How Young Is Penn State's 2019 Team Compared to Previous Seasons?

By Dan Smith on November 6, 2019 at 8:45 am
Penn State running back Noah Cain
© John Jones-USA TODAY Sports

Penn State is 8-0, the fourth ranked team in the country, and favored to beat an undefeated, ranked team on the road this Saturday. With three straight road wins, two over ranked teams, the Nittany Lions are without question one of the best college football teams in the country in 2019.

For many, the 2019 season was thought to be a slight down year. An unfavorable schedule pitted Penn State in some of the toughest road situations in the Big Ten, and there was significant offseason turnover on the offensive side of the ball. Our very own staff predictions generally settled around 9 regular season wins.

The defense was supposed to be good, and it has been terrific. A stifling run defense and aggressive pass rush has combined to form what may be defensive coordinator Brent Pry's best unit yet.

It should not have been a huge surprise. The unit is talented, no doubt, but it is also experienced. With data I have collected from reviewing snap counts since Pry took over in 2016, we can put in context the experience of this unit.

Year 2019 2018 2017 2016
Senior 28.3% 19.2% 46.2% 18.7%
Junior 35.7% 40.7% 19.3% 42.4%
Sophomore 22.3% 20.9% 18.7% 25.9%
Freshman 13.7% 16.3% 15.7% 12.8%

As you can see, the experience on this unit is comparable to the 2017 team. That team was actually a much higher percentage of seniors, but the upperclassmen comparison is very similar.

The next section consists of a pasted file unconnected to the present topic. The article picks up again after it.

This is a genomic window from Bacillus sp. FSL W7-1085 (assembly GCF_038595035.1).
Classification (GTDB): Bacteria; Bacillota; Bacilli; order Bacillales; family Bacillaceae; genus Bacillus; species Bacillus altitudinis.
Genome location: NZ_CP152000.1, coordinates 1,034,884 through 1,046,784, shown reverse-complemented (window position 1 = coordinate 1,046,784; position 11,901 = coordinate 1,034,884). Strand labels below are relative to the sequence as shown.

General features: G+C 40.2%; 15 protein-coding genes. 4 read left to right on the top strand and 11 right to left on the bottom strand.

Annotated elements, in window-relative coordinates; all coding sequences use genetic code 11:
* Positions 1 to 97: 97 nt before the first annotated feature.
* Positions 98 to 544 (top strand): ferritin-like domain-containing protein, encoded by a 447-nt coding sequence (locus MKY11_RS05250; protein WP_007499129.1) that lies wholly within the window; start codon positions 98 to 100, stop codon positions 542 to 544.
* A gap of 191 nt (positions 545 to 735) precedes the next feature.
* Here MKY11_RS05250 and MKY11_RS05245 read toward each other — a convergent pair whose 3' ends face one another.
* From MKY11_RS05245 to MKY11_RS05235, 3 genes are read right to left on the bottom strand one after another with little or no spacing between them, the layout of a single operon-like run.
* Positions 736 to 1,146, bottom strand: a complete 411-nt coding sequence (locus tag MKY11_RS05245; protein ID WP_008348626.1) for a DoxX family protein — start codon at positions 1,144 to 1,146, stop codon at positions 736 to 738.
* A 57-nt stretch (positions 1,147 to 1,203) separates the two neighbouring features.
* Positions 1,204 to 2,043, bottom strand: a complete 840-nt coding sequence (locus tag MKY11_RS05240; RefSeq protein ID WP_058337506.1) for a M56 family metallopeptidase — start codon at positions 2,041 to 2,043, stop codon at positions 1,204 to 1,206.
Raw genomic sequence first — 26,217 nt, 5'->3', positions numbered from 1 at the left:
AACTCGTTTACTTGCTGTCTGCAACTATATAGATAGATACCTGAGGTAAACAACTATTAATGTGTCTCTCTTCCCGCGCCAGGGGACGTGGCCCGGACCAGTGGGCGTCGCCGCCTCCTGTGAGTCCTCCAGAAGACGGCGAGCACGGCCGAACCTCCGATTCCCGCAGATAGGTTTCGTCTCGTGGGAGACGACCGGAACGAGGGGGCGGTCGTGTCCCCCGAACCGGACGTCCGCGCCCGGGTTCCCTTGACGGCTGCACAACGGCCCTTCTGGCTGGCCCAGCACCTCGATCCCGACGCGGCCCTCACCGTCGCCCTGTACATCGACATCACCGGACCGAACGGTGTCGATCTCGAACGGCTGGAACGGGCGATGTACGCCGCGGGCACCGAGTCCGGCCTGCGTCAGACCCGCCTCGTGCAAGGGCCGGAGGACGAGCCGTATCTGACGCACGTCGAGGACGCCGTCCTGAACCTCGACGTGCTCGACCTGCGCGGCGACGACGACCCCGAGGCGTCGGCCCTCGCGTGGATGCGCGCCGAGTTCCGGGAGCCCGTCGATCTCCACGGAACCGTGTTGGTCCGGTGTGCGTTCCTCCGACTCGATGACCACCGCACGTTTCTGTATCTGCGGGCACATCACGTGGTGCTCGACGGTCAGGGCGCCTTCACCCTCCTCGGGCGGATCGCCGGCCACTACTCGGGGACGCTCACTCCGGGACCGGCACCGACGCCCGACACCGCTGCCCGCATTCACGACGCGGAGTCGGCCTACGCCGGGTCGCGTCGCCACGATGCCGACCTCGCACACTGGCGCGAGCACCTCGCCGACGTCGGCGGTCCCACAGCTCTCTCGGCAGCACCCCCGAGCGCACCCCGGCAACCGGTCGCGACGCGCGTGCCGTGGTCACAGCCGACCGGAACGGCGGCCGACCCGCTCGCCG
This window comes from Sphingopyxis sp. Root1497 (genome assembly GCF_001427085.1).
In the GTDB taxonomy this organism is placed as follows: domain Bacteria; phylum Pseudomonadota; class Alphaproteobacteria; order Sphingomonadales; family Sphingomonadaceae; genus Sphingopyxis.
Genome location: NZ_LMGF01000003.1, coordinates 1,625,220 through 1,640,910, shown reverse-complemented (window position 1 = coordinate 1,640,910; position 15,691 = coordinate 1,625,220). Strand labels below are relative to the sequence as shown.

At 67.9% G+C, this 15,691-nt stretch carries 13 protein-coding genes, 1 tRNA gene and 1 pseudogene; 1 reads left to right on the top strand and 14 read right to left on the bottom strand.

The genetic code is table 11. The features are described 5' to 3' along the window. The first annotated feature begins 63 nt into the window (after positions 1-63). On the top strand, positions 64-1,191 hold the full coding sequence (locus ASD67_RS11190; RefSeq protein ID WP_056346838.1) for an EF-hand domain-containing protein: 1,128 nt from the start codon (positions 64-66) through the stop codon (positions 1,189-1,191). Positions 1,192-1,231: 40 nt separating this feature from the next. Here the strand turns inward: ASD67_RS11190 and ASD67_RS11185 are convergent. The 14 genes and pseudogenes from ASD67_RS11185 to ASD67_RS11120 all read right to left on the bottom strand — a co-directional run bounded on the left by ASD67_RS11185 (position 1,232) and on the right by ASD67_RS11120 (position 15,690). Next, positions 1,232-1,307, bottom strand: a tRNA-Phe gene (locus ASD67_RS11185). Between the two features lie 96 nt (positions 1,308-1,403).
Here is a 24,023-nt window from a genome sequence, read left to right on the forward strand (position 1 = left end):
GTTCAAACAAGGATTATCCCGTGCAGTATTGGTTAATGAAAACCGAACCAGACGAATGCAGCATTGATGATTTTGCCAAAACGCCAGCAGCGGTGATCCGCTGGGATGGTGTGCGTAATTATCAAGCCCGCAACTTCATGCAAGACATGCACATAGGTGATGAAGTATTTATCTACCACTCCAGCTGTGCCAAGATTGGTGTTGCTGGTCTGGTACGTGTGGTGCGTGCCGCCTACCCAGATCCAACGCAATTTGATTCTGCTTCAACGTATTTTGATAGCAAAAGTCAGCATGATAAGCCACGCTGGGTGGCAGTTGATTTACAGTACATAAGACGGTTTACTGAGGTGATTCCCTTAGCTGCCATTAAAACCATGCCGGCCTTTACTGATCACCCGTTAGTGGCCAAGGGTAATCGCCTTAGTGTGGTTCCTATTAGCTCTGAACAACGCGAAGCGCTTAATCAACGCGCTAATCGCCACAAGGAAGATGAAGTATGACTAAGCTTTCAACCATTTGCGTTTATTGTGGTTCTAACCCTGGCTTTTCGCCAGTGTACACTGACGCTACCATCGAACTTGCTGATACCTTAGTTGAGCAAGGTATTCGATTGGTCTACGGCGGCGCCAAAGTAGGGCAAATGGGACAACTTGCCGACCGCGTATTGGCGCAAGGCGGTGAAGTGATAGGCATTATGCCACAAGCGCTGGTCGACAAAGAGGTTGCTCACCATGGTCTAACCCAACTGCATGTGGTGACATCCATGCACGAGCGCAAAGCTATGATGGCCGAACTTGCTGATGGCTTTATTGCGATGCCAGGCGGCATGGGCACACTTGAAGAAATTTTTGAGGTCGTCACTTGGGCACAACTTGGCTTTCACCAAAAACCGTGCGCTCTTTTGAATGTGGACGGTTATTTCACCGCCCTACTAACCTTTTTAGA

The overall trend here is clear, however. Pry seems to have found a consistent method for developing players, getting them ready to be leaders in their junior and senior seasons, while still getting contributions and development in their early seasons.

Just look at some of the names in that 36% of sophomores and freshmen: Micah Parsons, P.J. Mustipher, Jayson Oweh, Adisa Isaac, Brandon Smith, Keaton Ellis. Graduations and NFL Draft departures are going to take some of the best talents away from this unit, but there is plenty to look forward to as well.

Still, it is tough replacing production with unproven, inexperienced players, no matter how talented. The pleasant surprise of this season has been how well the Nittany Lions have handled that on the offensive side of the ball.

Year 2019 2018 2017 2016
Senior 13.1% 14.3% 28.2% 15.4%
Junior 17.6% 41.3% 25.7% 36.6%
Sophomore 48.7% 14.6% 37.1% 26%
Freshman 20.6% 21.5% 9% 21.9%

This is without precedent. From 2016 to 2018, upperclassmen always constituted more than half of Penn State's offensive snaps. In 2019, over two thirds of the offensive snaps are coming from freshmen and sophomores.

Most of the anxiety surrounding Penn State's remaining schedule, aside from the looming battle in Columbus against Ohio State, stems from the inconsistency on the offensive side of the football. While there is legitimate criticism of some decision making by head coach James Franklin and offensive coordinator Ricky Rahne, much of the frustration is likely due to nothing more than relying heavily on inexperienced players.

Penn State's would-be senior class of 2019 largely did not come back. Miles Sanders, Connor McGovern, and Ryan Bates did not return, electing to go pro. K.J. Hamler, Pat Freiermuth, and Jahan Dotson beat out older competition, and players like Juwan Johnson, Brandon Polk, Jonathan Holland, and Danny Dalton transferred as a result.

It has been an impressive offensive season considering the circumstances. And with young, talented players, there should be plenty of growth. The future looks bright for a Penn State team that is going to have a wonderfully talented group of juniors in 2020. But the great thing is that the 2019 team is right near the top as it is.

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